A toolkit has been created for and by team members and contains content to be used for specific purposes. Elements in the kit are designed to provide diverse practical techniques for delivering 'value propositions' (features and benefits statements around specific services) to stakeholders. Promotional copy, explanations of services, call guidelines, conversations and even scripts for 'cold calls' or difficult situations (for example where a service has been withdrawn) are some of the tools within the kit that facilitate and enhance communication.
Issues and concerns raised by the academy during calls or at school meetings are recorded and followed up by the Outreach Librarian. Some issues require escalation to other units or departments to provide solutions within a designated timeframe. The Outreach Librarian's personalised service means that he/she is the primary contact for the academic or researcher requiring solutions for information concerns.
Understanding and acknowledging the academic's content requirements is another aspect of the role. Suggestions for new content are relayed to the Collection Development Team which has overall responsibility for collection development. Each Outreach Librarian has an Academic Services counterpart with whom they work closely to build a collection that will meet the learning and teaching and research needs of the academy.
The Outreach Team seeks to identify opportunities for the delivery of new services and relays these suggestions back to SIU for consideration. Team members themselves can also propose new services based on their understanding of the needs of the faculty.
Selling or promotion of the Library is a major part of this role and the Outreach Librarians have all undertaken beginners and advanced professional 'selling impact' courses to enhance their communication skills and to heighten their awareness of creating strategic opportunities to promote library services.
Promotional copy is developed by the Service Development Unit, and messages are delivered in a style that directly relates the benefits of the service to the user. We do not 'describe' our services nor do we provide details around internal processes. Our promotional literature is designed to heighten awareness of the services the Library can deliver that will assist the academy to meet their specific needs.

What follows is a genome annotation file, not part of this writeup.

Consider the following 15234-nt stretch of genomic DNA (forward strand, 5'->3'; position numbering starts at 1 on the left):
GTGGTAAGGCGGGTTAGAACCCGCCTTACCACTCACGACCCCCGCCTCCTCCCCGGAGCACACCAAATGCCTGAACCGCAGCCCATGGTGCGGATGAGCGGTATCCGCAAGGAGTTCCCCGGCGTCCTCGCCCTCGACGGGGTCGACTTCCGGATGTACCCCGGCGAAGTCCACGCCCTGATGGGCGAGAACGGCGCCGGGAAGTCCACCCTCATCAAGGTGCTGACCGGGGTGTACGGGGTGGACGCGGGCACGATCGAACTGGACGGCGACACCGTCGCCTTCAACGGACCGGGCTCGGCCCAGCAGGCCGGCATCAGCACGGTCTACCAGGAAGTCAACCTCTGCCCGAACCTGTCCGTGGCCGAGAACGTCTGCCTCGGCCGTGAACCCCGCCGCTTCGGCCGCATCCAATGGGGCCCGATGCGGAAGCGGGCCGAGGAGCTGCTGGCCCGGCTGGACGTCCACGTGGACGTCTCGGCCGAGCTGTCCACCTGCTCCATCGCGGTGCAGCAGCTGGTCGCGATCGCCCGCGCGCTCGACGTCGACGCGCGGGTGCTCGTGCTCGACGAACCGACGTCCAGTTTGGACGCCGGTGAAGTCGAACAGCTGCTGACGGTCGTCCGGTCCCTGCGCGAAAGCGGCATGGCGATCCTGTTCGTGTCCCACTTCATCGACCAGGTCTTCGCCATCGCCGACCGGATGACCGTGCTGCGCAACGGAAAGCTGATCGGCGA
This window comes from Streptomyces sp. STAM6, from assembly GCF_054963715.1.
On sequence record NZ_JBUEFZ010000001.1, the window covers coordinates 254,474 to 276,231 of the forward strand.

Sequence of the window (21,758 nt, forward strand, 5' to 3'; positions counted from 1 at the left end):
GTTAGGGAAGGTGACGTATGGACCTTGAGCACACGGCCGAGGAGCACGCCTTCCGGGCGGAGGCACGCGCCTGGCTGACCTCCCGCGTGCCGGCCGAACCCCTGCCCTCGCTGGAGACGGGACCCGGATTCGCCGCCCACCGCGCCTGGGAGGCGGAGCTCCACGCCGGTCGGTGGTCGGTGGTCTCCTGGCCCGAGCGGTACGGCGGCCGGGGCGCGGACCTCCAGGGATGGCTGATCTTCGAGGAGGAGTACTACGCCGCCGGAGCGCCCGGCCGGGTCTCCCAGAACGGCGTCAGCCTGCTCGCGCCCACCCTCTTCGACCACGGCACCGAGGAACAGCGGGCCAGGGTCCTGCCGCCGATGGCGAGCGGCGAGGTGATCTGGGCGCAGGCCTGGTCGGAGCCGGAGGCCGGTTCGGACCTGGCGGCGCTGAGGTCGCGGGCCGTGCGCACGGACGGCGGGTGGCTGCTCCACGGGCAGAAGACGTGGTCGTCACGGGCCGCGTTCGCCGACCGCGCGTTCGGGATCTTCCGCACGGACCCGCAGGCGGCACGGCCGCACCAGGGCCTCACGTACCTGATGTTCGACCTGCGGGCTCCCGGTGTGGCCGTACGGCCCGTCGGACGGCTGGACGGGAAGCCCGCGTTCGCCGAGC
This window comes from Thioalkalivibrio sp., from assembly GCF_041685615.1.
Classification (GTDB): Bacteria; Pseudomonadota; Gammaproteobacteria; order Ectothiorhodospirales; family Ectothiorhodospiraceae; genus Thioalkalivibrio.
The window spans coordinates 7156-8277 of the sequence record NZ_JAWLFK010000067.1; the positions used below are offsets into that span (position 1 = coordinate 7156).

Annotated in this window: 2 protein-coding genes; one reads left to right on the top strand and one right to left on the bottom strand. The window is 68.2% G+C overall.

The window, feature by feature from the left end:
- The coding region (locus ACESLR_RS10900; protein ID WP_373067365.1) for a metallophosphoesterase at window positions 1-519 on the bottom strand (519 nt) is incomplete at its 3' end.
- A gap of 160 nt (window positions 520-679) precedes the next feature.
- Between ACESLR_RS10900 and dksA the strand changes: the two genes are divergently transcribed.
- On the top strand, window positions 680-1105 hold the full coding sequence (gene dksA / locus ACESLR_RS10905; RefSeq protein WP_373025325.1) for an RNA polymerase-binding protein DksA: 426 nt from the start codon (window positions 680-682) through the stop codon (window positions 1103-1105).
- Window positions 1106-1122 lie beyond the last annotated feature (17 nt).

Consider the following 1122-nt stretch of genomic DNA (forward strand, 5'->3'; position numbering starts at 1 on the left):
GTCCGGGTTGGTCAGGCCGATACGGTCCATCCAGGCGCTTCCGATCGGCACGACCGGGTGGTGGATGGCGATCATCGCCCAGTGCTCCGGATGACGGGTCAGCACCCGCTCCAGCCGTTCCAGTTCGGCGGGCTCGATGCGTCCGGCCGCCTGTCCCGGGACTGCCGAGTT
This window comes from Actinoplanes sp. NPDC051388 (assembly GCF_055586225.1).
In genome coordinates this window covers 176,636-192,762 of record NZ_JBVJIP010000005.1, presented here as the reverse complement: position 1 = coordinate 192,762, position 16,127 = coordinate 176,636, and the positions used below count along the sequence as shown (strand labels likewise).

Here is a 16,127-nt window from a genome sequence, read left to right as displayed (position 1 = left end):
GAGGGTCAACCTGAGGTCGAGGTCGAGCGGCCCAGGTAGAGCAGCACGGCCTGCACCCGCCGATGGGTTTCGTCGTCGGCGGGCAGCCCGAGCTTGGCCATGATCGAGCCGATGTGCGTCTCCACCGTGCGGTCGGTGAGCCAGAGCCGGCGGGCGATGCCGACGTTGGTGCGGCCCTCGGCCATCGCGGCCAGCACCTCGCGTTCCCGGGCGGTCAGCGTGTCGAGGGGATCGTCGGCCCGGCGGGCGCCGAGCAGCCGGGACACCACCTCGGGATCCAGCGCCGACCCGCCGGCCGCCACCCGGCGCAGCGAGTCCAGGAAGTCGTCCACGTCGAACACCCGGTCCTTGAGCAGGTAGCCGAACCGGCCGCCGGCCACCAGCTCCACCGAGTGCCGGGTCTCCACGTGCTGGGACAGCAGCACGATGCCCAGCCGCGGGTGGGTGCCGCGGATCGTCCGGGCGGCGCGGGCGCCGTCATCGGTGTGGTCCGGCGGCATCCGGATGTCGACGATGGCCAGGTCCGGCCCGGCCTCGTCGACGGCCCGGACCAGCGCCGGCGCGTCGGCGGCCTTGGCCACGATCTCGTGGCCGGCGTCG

Being able to articulate a concise overview of the 'state of the faculty' at all times is also incumbent upon the Outreach Librarian since it is important to keep management informed of key issues in the academy so the Library can align its services and content to current teaching and research requirements. Developing such a close awareness of requirements also contributes to the outreach penetration rate by giving the librarian first hand knowledge of their 'cultural' and/or client market and hence assists with developing effective strategies to promote the Library's value.
A voyage of discovery
Most faculties are using the physical library less and less. Scholars are increasingly accessing the Library's electronic content from their desktops. Library activity statistics for 2006 to 2008 reflect the downward trend.
Academics frequently fail to recognise that the content they are accessing is provided by the Library, because they are accessing it directly from a web portal See portal. such as Google Scholar This article or section contains information about computer software currently in development.
The content may change as the software development progresses. or PubMed rather than from the Library website.
Outreach Librarians have also discerned that many academics have a low awareness of library services and content. Such low awareness applies not only to new services developed by the Library such as RSS (Really Simple Syndication) A syndication format that was developed by Netscape in 1999 and became very popular for aggregating updates to blogs and the news sites. RSS has also stood for "Rich Site Summary" and "RDF Site Summary. feeds for new book titles, but also to longstanding services such as research consultations, online information skills tutorials, online discipline-specific subject guides, purchase request forms for new content, and off-campus user services where students and staff based in hospitals or research centres may have library content directly delivered to them.
It appears that the academy's 'value perception' of the Library's services has diminished in recent years. It is now the role of the Outreach Librarian to facilitate the repositioning repositioning Laparoscopic surgery The changing of a Pt's position during a procedure to improve access or visualization of the operative field, which may be linked to complications, as it changes anatomic planes of operation. Cf Laparoscopic surgery. of the Library from what is regarded as a 'good idea' to a critical service centre.
The reception and perception of the Outreach Team has varied amongst the faculties and schools due to their different cultures, content usage, publication patterns, and different teaching and research needs. By developing good communication with their respective faculties Outreach Librarians ensure that the Library's services are aligned to their specific research needs, and services are marketed to each faculty in language tailored to their 'research culture'.
Outreach penetration into the faculties and research centres has reached almost 100% with 2,835 individual visits (calls) made to academics from January 2007 to April 2009 and 349 faculty meetings attended and 323 presentations delivered. It is a significant feat never before realised at UNSW.